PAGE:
In May, the ECS held their annual summit in Brussels, under the title “EU copyright, quo vadis? From the EU copyright package to the challenges of Artificial Intelligence.” The summit covered many of the hot topics on today’s copyright agenda, including the proposed directive on Copyright in the Digital Single Market. This post, however, focused on the afternoon session, dedicated to the challenges posed to copyright law by artificial intelligence (AI), especially in the EU.
In Germany, the tension between copyright and artistic interests arising out of the ambiguous legal position of sampling has played out for almost twenty years in the Metall auf Metall case, subsequently referred to the Court of Justice of the European Union (the CJEU). As Paulina Julia Perkal explains, the dispute has its roots in the copyright claim of the members of Kraftwerk, electronic music pioneers, against Moses Pelham, a music producer, over a two-second sample dated from 1977. The main subject of the three legal proceedings concerned the extraction of a two-second sequence of rhythms from the composition ‘Metall auf Metall’ by Kraftwerk and the inclusion of the rhythm in the song ‘Nur Mir’ (written by Moses and performed by Sabrina Serlur). Kraftwerk claimed that using their sample in a loop and including it in a song constitutes an infringement of their producers’ rights and therefore asked for an injunction against further distribution of the song.
On 4 June 2018, one of the core concepts of copyright – the copyright work – was disputed at the Court of Justice of the European Union (CJEU). The “cheese battle”, which started in 2015 at the Court of First Instance in Gelderland (the Netherlands) between HEKS’NKAAS (applicant) and ‘Witte Wievenkaas’ (defendant), resulted in a copyright war at EU level. Not only did the issue lead to unprecedented events, such as the cheese-tasting by judges in a parallel dispute between Heks’nkaas and Magic cheese, but also to unforeseen implications: defining or refining the scope of copyright law. This post discusses the arguments put forward by the parties at the CJEU hearing.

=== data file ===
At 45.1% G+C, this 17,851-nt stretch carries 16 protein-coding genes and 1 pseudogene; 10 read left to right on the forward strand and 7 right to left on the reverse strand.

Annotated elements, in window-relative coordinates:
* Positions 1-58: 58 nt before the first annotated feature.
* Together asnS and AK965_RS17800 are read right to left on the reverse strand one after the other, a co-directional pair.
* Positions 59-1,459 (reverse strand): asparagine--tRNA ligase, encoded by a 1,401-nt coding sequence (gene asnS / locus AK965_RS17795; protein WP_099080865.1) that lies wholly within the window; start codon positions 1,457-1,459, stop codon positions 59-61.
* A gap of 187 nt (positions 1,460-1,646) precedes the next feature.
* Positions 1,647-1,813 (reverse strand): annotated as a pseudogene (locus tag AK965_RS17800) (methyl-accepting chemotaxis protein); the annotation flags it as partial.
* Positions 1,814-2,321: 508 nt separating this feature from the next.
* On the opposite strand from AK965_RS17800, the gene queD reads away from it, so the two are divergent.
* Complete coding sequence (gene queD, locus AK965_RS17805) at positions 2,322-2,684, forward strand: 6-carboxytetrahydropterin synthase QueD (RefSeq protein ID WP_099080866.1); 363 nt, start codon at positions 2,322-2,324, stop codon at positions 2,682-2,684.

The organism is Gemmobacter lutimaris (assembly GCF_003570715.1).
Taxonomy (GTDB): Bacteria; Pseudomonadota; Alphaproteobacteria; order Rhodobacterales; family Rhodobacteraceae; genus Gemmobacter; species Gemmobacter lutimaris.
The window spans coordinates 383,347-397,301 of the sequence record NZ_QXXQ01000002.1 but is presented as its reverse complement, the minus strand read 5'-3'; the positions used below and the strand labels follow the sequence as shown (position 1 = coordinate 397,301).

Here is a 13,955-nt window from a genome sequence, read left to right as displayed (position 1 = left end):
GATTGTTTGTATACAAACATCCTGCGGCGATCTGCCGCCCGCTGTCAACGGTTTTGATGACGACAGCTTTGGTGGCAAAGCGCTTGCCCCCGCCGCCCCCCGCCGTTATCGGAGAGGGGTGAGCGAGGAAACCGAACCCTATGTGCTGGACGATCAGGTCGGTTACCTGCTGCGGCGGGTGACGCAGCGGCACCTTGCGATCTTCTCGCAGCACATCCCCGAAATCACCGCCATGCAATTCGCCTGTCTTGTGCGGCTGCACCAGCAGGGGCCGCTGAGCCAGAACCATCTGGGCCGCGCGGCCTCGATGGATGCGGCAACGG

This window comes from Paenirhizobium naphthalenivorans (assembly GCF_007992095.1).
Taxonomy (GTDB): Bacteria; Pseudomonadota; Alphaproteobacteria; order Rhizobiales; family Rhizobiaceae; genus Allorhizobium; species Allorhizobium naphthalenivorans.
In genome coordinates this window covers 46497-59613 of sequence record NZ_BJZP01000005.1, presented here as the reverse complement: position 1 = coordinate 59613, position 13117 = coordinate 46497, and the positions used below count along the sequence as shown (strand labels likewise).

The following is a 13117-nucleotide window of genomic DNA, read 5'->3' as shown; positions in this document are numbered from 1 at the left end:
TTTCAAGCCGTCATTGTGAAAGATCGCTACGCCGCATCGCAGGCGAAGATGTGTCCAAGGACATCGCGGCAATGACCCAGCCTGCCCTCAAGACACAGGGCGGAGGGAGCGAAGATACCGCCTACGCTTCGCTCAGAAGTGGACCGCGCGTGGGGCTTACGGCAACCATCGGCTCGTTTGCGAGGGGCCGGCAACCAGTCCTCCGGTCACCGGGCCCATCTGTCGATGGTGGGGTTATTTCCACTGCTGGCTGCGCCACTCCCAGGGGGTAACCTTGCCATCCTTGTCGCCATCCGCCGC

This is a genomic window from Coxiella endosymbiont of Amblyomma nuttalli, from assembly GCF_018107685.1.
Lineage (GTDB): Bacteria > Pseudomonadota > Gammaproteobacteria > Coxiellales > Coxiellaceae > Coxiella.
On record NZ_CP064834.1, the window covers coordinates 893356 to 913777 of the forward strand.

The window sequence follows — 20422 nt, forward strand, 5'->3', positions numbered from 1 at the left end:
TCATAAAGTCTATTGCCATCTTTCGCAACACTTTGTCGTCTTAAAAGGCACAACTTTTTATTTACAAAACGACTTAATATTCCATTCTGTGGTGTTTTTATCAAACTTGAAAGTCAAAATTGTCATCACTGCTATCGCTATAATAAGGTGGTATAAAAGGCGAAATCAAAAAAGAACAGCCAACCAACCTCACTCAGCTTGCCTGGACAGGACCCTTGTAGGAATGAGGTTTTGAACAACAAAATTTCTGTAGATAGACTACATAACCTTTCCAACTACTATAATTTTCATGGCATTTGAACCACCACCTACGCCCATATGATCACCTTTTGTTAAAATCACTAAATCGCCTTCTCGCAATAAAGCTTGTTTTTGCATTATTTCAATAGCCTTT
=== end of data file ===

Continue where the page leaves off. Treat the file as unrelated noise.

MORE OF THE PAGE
The European Union is working on a dramatic change to the regime that governs the liability of online intermediaries established with the E-Commerce Directive (Directive 2000/31/EC). Given the virulence of debate, and the huge economic and cultural impacts of the regulatory approach adopted, it is surprising how little is known about the functioning of the regime as it currently operates. After nearly two decades of “notice-and-takedown” it should be possible to rely on a body of empirical research for policy making. Using data collected from user-generated music parodies on YouTube, studied the pattern of takedowns and explain how they over a five-year period, because there was very little known about why rightsholders act to request removal of content. They also wanted to know if rightsholders were actually as sensitive as they claimed over a proposed exception for purposes of parody, introduced in the UK in 2014. The data consisted of 1,834 parody videos, based on 343 commercially successful pop songs that charted in the UK for at least 1 month in 2011. This technique allowed them to study features of the original music track as well as its parody off-shoots, to see whether any had a significant effect.
The proposed European Digital Single Market (DSM) Directive would mandate a new copyright exception to enable nonprofit research and cultural heritage institutions to engage in text- and data-mining (TDM). The European Commission and the Council recognize that digital technologies have opened up significant opportunities for using TDM techniques to make new discoveries by computational analysis of large data sets. These discoveries can advance not only natural but also human sciences in ways that will benefit the information society. In the second part of her article, Professor Pamela Samuelson discussed why the proposed exception is too restrictive and could make it hard for EU-based entities to compete with American and Japanese firms whose laws provide them with much greater freedom to engage in TDM analyses.